Labour’s current turmoil mirrors that of the country as a whole, and lessons can possibly be drawn from this. A common problem is at the root of both: a disconnection between the head and the rest of the body. Brexit is the way this has manifested itself in the country: a large proportion of the population expressed, through a vote to leave the EU, their dissatisfaction with the political, economic and financial establishment. For Labour, the dissatisfaction with their establishment—party grandees and the parliamentary party—was aired in the 2015 leadership contest won by Jeremy Corbyn.
Corbyn was the anti-establishment candidate, and was voted in on the back of a popular insurgency among ordinary, rank-and-file party members. In the way he dressed, spoke and acted, and in his record as a notoriously rebellious MP who put principle before personal ambition, Corbyn was a man who oozed an anti-establishment vibe. Many of those who voted for him did so because they ‘wanted their party back’—a party that, in their view, had been hijacked by Tory-lite Blairite modernizers and corporate-friendly career politicians. Optimistically, and perhaps idealistically, they hoped that by installing their man at the helm, the rest of the parliamentary head might start connecting again with the body.
The chances of this hope being realized were always remote. From day one of Corbyn’s leadership there were murmurs of plots against him, and it was never going to take much for the murmurs to become a crescendo preceding an attempt by the Westminster politicians to oust him.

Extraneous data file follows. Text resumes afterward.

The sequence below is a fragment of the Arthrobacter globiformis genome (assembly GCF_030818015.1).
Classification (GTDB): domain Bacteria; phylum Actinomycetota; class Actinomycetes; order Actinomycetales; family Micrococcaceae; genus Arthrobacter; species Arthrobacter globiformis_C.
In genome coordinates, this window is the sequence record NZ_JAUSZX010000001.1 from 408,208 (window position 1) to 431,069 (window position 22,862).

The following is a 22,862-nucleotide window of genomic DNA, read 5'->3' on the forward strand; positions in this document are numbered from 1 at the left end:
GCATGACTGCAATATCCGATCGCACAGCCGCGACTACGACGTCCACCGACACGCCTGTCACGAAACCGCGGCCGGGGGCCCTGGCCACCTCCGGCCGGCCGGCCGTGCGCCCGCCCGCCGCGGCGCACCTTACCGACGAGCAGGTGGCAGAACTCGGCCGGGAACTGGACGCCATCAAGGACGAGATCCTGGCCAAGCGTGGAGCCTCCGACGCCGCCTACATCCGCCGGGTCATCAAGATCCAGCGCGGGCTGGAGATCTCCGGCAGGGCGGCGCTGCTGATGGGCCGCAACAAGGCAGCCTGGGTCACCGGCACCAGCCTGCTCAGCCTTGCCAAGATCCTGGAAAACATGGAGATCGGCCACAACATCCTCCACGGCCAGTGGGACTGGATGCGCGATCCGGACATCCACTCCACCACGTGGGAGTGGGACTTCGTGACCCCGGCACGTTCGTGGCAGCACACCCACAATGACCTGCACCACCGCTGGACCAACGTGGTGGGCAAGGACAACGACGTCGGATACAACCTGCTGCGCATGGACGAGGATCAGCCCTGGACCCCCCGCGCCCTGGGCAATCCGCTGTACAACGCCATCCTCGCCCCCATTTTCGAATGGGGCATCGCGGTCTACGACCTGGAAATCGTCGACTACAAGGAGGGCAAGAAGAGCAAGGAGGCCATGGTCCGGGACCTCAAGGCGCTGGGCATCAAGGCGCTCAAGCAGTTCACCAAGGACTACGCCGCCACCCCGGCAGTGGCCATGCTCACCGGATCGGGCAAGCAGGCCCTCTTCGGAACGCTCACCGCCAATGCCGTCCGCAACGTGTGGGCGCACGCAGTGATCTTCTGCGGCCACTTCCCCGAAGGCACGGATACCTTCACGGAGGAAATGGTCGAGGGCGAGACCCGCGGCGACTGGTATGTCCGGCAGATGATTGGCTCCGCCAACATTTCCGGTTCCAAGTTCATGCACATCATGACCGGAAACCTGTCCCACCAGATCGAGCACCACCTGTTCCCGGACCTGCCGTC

The EU referendum and the subsequent Brexit crisis was the opportunity the plotters were waiting for. As a pretext they cited Corbyn’s apparently lacklustre campaign to remain in the EU, attributing to him a large responsibility for the failure of the Remain camp. It is far from obvious that they are right about this—not enough at a detailed level is understood about who voted Leave and why. On the one hand, in a campaign dominated on both sides by overblown arguments, misplaced passion and straightforward mendacity, Corbyn’s more low-key, honest and cogent position was a welcome relief; he presented reasoned arguments, without resorting to a strategy of fear-mongering, and he was upfront in his reservations about some aspects of the EU while making a sensible case for Remain. On the other hand, in a campaign that allowed for little nuance, and in which the stakes were so high, Corbyn’s contribution appears to have been both misconceived and largely ineffective: he looked too much like an informed Remain voter with one or two doubts, rather than an inspiring leader fully committed to his cause (and there are those who believe his lack of commitment masked a sanguine attitude to the prospect of Brexit).